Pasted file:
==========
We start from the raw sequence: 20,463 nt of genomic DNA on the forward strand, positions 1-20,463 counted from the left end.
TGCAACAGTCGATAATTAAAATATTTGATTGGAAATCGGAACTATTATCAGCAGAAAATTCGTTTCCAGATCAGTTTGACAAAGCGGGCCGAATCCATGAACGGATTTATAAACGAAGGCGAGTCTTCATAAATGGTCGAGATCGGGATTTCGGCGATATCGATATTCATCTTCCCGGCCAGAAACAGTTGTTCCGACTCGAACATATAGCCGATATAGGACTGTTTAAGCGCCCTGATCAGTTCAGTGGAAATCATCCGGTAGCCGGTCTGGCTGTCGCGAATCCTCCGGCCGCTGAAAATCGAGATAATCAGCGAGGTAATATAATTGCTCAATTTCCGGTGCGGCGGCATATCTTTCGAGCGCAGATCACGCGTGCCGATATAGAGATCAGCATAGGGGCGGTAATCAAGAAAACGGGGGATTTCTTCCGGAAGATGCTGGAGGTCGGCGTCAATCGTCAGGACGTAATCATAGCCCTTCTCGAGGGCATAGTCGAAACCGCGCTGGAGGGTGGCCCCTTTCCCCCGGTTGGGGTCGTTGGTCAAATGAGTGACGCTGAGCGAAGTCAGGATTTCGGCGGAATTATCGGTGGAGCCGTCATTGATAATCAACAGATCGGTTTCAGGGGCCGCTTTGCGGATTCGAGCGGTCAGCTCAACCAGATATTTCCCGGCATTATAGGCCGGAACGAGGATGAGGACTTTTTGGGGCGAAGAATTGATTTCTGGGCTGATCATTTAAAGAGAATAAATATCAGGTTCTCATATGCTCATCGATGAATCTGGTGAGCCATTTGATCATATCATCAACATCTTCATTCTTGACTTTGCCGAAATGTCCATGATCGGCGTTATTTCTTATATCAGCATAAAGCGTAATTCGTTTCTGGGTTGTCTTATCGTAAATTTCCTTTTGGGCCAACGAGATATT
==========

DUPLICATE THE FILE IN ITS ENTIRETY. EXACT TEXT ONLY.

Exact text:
We start from the raw sequence: 20,463 nt of genomic DNA on the forward strand, positions 1-20,463 counted from the left end.
TGCAACAGTCGATAATTAAAATATTTGATTGGAAATCGGAACTATTATCAGCAGAAAATTCGTTTCCAGATCAGTTTGACAAAGCGGGCCGAATCCATGAACGGATTTATAAACGAAGGCGAGTCTTCATAAATGGTCGAGATCGGGATTTCGGCGATATCGATATTCATCTTCCCGGCCAGAAACAGTTGTTCCGACTCGAACATATAGCCGATATAGGACTGTTTAAGCGCCCTGATCAGTTCAGTGGAAATCATCCGGTAGCCGGTCTGGCTGTCGCGAATCCTCCGGCCGCTGAAAATCGAGATAATCAGCGAGGTAATATAATTGCTCAATTTCCGGTGCGGCGGCATATCTTTCGAGCGCAGATCACGCGTGCCGATATAGAGATCAGCATAGGGGCGGTAATCAAGAAAACGGGGGATTTCTTCCGGAAGATGCTGGAGGTCGGCGTCAATCGTCAGGACGTAATCATAGCCCTTCTCGAGGGCATAGTCGAAACCGCGCTGGAGGGTGGCCCCTTTCCCCCGGTTGGGGTCGTTGGTCAAATGAGTGACGCTGAGCGAAGTCAGGATTTCGGCGGAATTATCGGTGGAGCCGTCATTGATAATCAACAGATCGGTTTCAGGGGCCGCTTTGCGGATTCGAGCGGTCAGCTCAACCAGATATTTCCCGGCATTATAGGCCGGAACGAGGATGAGGACTTTTTGGGGCGAAGAATTGATTTCTGGGCTGATCATTTAAAGAGAATAAATATCAGGTTCTCATATGCTCATCGATGAATCTGGTGAGCCATTTGATCATATCATCAACATCTTCATTCTTGACTTTGCCGAAATGTCCATGATCGGCGTTATTTCTTATATCAGCATAAAGCGTAATTCGTTTCTGGGTTGTCTTATCGTAAATTTCCTTTTGGGCCAACGAGATATT